Night scene photography
Night scenes photography have a mood and excitement
all their own. To make them you'll need high ISO setting, a tripod and
a cable release. In some cases you may want to take along a flash
attachment for supply extra fill in light.
For outdoor pictures with limited
illumination, use a time exposure with your camera securely held on a
tripod. Good "time exposure" subjects include night street scenes,
fireworks, moonlight, campfires, lightning flashes, illuminated
buildings, homes, industry, streets and bridges.
The technique for time exposure
Many of these exposures will take several
minutes, sometimes as much as 5 or 10, depending upon the amount of
light on the subject, that is why you need a tripod to hold the camera.
A favorite trick of some photographers is to leave their shutter open
for several hours on a night when the heaves are full of stars. The
result will show a streaks the lighted paths of the stars and meteors.
You can also record lightning flashes and
because the light given off is very intense, the shutter need be open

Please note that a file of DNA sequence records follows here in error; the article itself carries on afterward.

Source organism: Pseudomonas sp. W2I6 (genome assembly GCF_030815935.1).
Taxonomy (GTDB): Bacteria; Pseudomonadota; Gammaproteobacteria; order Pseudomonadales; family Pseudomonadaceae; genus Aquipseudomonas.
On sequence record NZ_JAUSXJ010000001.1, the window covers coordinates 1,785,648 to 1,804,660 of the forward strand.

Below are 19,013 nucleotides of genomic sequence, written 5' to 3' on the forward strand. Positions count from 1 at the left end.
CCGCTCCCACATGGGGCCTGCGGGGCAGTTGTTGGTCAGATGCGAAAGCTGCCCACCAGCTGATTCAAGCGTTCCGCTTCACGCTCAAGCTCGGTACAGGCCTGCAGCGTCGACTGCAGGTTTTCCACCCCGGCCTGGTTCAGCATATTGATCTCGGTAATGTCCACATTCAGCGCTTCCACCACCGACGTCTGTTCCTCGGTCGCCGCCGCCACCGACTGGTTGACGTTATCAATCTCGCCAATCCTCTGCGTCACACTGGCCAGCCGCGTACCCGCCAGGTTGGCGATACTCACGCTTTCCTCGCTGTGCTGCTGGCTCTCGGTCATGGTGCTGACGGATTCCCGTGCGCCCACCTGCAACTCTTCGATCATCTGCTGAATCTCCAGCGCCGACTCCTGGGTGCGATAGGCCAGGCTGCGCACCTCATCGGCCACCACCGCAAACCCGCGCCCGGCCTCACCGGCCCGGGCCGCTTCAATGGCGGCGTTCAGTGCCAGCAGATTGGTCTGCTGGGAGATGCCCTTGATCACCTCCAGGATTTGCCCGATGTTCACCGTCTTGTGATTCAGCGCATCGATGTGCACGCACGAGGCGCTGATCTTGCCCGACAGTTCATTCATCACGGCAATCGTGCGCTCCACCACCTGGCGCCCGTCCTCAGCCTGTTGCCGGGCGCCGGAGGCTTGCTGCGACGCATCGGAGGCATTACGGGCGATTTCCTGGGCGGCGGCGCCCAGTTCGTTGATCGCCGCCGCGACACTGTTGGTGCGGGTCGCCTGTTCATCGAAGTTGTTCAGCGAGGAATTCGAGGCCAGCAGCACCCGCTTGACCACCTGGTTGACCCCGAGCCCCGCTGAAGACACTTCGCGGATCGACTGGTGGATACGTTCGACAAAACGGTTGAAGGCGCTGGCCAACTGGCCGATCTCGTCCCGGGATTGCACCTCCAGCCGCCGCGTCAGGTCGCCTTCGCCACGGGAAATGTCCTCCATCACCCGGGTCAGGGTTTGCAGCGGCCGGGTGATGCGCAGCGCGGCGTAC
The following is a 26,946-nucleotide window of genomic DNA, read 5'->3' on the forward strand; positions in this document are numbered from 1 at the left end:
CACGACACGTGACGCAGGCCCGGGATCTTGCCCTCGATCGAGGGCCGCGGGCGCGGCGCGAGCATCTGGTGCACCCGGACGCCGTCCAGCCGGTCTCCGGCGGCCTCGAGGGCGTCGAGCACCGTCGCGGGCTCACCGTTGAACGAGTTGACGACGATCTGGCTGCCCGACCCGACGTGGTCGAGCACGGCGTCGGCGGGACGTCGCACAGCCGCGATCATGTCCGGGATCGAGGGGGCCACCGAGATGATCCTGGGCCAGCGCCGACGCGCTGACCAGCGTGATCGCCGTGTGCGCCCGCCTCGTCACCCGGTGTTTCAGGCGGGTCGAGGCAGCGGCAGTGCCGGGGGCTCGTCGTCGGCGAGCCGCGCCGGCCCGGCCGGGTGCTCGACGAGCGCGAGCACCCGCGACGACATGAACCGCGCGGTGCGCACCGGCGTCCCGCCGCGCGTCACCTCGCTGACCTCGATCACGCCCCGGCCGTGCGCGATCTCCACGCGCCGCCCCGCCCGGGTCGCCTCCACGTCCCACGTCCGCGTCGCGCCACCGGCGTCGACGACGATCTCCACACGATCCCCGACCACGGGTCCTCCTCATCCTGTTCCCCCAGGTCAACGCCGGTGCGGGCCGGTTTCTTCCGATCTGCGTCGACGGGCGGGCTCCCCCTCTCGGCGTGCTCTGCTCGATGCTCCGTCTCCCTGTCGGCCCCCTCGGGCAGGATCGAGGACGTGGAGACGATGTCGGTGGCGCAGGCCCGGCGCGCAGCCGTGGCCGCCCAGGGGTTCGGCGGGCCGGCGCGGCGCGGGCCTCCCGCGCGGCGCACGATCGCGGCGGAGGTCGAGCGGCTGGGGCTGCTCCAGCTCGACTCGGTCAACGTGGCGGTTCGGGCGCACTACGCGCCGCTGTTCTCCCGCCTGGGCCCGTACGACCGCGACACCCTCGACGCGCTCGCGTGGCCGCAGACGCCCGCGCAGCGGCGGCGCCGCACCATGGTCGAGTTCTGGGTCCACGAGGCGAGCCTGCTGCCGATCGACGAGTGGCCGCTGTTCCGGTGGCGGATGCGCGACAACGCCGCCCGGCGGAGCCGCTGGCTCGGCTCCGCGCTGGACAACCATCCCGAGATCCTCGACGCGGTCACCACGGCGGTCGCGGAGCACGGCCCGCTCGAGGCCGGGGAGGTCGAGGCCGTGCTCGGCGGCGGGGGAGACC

only long enough to capture the lightning. Of course, you shutter might
be open a long time before the lightning comes; if so, the lens should
be pointed at a dark area of sky so that there will be no light flares
from nearby buildings or passing cars.
While a large fire takes a short
exposure, campfires generally need additional light such as a fill in
flash unless the people gathered around the flickering blaze can remain
still for 8 or 10 seconds.
Lighted bridges, streets and fireworks
all take longer exposures. In each case you will have to rely upon your
own judgment regarding the proper exposure because the light will
seldom be strong enough to record on a photo electric exposure meter.
An exception might be a brightly lighted area, such as Times Square in
New York City. Here, directly under a theatre marquee with its blazing
light, it is often possible to shoot at 1/50 second with the camera
hand-held and the lens aperture set at f/3.5
If you are making a long shot of Times
Square or similar scene in any large city, you need a time exposure.
Billboard light reflections on a rainy night add a little more glamour
to this type of picture. Take a number of shots of the same scene with
slightly varying exposures.
Choose the night subjects with care
You will learn that not all good day subjects make good night shots. At night, your picture depends a great deal upon the outlines made by your large mass objects such as bridges, buildings, campfires, etc and what the light does to them.
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